Secondly, we see growing State fragility, a lack of control over the levers of authority and governing. We have seen on many occasions the hollowing out of the State, leaving it unable to deliver services or security for citizens. In some instances, armed or criminal groups may be the most important providers of public services in many areas. At the extreme, State fragility culminates in State failure.
And thirdly, and importantly, challenges are increasingly interconnected. Demographic shifts and resource scarcity continue to create enormous development and political challenges, as do threats emanating from rapid urbanization and climate change. The world is expected to go from 7 billion people today to 9 billion 2050. This will add to already tremendous stresses on infrastructure and resources, as well as a vulnerable pool of disaffected youth.
Today we have more empowered and connected citizens around the world than ever before. They have greater expectations, and can be an enormous force for positive change. But these expectations have to be met and managed, or they could prove destabilizing.
What is the UN, the preeminent State organization, doing to help its members adapt to these challenges?
Quite a few tools have been developed to do just that. I’ll touch on a sample of new tools.
First, given the changing nature of violence, the UN has been adopting new approaches to support States to deal with cross-cutting thematic and regional challenges. We have a new Plan of Action on Preventing Violent Extremism. We had a General Assembly Special Session on the World Drug Problem.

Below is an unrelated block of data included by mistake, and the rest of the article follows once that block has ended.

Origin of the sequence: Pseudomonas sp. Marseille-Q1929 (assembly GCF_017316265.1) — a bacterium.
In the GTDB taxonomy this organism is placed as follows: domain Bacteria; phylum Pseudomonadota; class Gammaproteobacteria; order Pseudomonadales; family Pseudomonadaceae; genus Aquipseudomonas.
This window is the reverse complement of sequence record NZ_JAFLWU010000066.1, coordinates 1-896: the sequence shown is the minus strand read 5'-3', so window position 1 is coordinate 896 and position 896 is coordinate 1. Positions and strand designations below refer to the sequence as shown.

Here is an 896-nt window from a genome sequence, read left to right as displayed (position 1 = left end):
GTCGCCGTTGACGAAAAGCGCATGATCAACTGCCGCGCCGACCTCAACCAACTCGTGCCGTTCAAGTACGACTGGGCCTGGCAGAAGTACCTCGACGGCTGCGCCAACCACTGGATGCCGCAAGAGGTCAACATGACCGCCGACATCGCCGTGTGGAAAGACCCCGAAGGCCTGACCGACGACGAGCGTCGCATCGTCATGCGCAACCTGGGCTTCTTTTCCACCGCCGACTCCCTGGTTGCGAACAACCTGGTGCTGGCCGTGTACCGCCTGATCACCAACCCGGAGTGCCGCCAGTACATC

At the operational level, we’re moving towards regional responses. For the Department of Political Affairs (DPA), that means the opening of regional offices to be closer to the issues and provide more immediate and tailored solutions. These presences help Member States to address issues ranging from transnational organized crime in the West African Coast Initiative, to the terrorism and extremism of Boko Haram in Central Africa, to the politics of regional water management in Central Asia.
Secondly, in response to State fragility, the UN places increasing emphasis on “joined up, whole of system solutions”, as exemplified by the 2030 Sustainable Development Agenda. The Agenda’s Sustainable Development Goals (SDGs), adopted last year, recognize the need to see development, peace and human rights as inextricably intertwined. Goal 16 aims at helping bring about “peaceful, just and inclusive societies.”
There are SDGs that directly address conflict drivers, ranging from inequality to natural resources. Indeed, the SDGs are intrinsically linked to conflict prevention and demand that the different pillars of the UN come together to support them.